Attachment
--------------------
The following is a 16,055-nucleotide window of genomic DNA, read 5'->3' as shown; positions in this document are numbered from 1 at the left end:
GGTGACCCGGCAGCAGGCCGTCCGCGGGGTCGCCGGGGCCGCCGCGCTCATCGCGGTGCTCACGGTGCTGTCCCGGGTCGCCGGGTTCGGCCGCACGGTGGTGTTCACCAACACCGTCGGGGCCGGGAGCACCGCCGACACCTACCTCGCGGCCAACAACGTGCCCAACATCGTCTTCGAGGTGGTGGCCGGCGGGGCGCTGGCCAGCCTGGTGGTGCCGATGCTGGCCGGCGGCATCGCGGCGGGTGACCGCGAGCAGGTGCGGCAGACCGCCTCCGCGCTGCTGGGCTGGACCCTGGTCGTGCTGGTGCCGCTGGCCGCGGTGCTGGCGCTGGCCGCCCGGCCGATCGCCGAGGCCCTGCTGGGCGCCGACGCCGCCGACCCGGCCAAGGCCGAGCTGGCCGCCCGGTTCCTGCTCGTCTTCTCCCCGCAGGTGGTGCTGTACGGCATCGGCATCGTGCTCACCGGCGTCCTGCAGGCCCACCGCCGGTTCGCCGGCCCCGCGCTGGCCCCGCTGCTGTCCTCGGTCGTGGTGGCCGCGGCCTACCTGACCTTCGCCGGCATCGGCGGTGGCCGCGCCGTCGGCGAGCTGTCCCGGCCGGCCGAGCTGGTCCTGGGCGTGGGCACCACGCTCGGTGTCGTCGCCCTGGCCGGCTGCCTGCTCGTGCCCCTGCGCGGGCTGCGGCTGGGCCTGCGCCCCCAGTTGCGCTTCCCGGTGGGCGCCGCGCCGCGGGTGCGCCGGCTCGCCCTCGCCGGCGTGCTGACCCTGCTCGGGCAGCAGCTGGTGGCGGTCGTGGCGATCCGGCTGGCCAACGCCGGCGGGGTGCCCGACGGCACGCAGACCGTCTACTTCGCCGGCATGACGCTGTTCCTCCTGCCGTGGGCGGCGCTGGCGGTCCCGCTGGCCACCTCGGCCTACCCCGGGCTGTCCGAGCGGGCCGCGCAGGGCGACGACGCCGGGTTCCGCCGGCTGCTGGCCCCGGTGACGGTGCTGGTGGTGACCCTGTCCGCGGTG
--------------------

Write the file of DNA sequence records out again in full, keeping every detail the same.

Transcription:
The following is a 16,055-nucleotide window of genomic DNA, read 5'->3' as shown; positions in this document are numbered from 1 at the left end:
GGTGACCCGGCAGCAGGCCGTCCGCGGGGTCGCCGGGGCCGCCGCGCTCATCGCGGTGCTCACGGTGCTGTCCCGGGTCGCCGGGTTCGGCCGCACGGTGGTGTTCACCAACACCGTCGGGGCCGGGAGCACCGCCGACACCTACCTCGCGGCCAACAACGTGCCCAACATCGTCTTCGAGGTGGTGGCCGGCGGGGCGCTGGCCAGCCTGGTGGTGCCGATGCTGGCCGGCGGCATCGCGGCGGGTGACCGCGAGCAGGTGCGGCAGACCGCCTCCGCGCTGCTGGGCTGGACCCTGGTCGTGCTGGTGCCGCTGGCCGCGGTGCTGGCGCTGGCCGCCCGGCCGATCGCCGAGGCCCTGCTGGGCGCCGACGCCGCCGACCCGGCCAAGGCCGAGCTGGCCGCCCGGTTCCTGCTCGTCTTCTCCCCGCAGGTGGTGCTGTACGGCATCGGCATCGTGCTCACCGGCGTCCTGCAGGCCCACCGCCGGTTCGCCGGCCCCGCGCTGGCCCCGCTGCTGTCCTCGGTCGTGGTGGCCGCGGCCTACCTGACCTTCGCCGGCATCGGCGGTGGCCGCGCCGTCGGCGAGCTGTCCCGGCCGGCCGAGCTGGTCCTGGGCGTGGGCACCACGCTCGGTGTCGTCGCCCTGGCCGGCTGCCTGCTCGTGCCCCTGCGCGGGCTGCGGCTGGGCCTGCGCCCCCAGTTGCGCTTCCCGGTGGGCGCCGCGCCGCGGGTGCGCCGGCTCGCCCTCGCCGGCGTGCTGACCCTGCTCGGGCAGCAGCTGGTGGCGGTCGTGGCGATCCGGCTGGCCAACGCCGGCGGGGTGCCCGACGGCACGCAGACCGTCTACTTCGCCGGCATGACGCTGTTCCTCCTGCCGTGGGCGGCGCTGGCGGTCCCGCTGGCCACCTCGGCCTACCCCGGGCTGTCCGAGCGGGCCGCGCAGGGCGACGACGCCGGGTTCCGCCGGCTGCTGGCCCCGGTGACGGTGCTGGTGGTGACCCTGTCCGCGGTG